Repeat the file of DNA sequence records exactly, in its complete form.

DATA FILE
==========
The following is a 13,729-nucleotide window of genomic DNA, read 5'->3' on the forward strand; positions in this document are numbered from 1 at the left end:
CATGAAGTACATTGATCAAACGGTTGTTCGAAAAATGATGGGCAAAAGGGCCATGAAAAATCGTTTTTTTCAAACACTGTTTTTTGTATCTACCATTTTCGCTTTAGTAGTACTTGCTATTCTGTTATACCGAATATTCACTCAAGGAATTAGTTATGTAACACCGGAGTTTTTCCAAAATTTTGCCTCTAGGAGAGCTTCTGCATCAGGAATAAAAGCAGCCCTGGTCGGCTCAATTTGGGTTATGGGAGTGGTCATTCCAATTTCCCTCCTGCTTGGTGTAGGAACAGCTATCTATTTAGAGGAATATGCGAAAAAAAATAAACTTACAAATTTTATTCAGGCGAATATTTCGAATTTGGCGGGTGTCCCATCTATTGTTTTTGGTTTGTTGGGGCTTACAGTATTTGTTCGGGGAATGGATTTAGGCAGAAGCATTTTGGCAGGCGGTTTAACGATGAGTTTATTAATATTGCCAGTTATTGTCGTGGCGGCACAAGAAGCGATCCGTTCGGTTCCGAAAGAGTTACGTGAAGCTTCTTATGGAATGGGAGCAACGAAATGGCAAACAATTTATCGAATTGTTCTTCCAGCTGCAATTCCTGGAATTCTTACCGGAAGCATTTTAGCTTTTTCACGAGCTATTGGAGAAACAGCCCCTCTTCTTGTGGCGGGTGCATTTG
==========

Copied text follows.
The following is a 13,729-nucleotide window of genomic DNA, read 5'->3' on the forward strand; positions in this document are numbered from 1 at the left end:
CATGAAGTACATTGATCAAACGGTTGTTCGAAAAATGATGGGCAAAAGGGCCATGAAAAATCGTTTTTTTCAAACACTGTTTTTTGTATCTACCATTTTCGCTTTAGTAGTACTTGCTATTCTGTTATACCGAATATTCACTCAAGGAATTAGTTATGTAACACCGGAGTTTTTCCAAAATTTTGCCTCTAGGAGAGCTTCTGCATCAGGAATAAAAGCAGCCCTGGTCGGCTCAATTTGGGTTATGGGAGTGGTCATTCCAATTTCCCTCCTGCTTGGTGTAGGAACAGCTATCTATTTAGAGGAATATGCGAAAAAAAATAAACTTACAAATTTTATTCAGGCGAATATTTCGAATTTGGCGGGTGTCCCATCTATTGTTTTTGGTTTGTTGGGGCTTACAGTATTTGTTCGGGGAATGGATTTAGGCAGAAGCATTTTGGCAGGCGGTTTAACGATGAGTTTATTAATATTGCCAGTTATTGTCGTGGCGGCACAAGAAGCGATCCGTTCGGTTCCGAAAGAGTTACGTGAAGCTTCTTATGGAATGGGAGCAACGAAATGGCAAACAATTTATCGAATTGTTCTTCCAGCTGCAATTCCTGGAATTCTTACCGGAAGCATTTTAGCTTTTTCACGAGCTATTGGAGAAACAGCCCCTCTTCTTGTGGCGGGTGCATTTG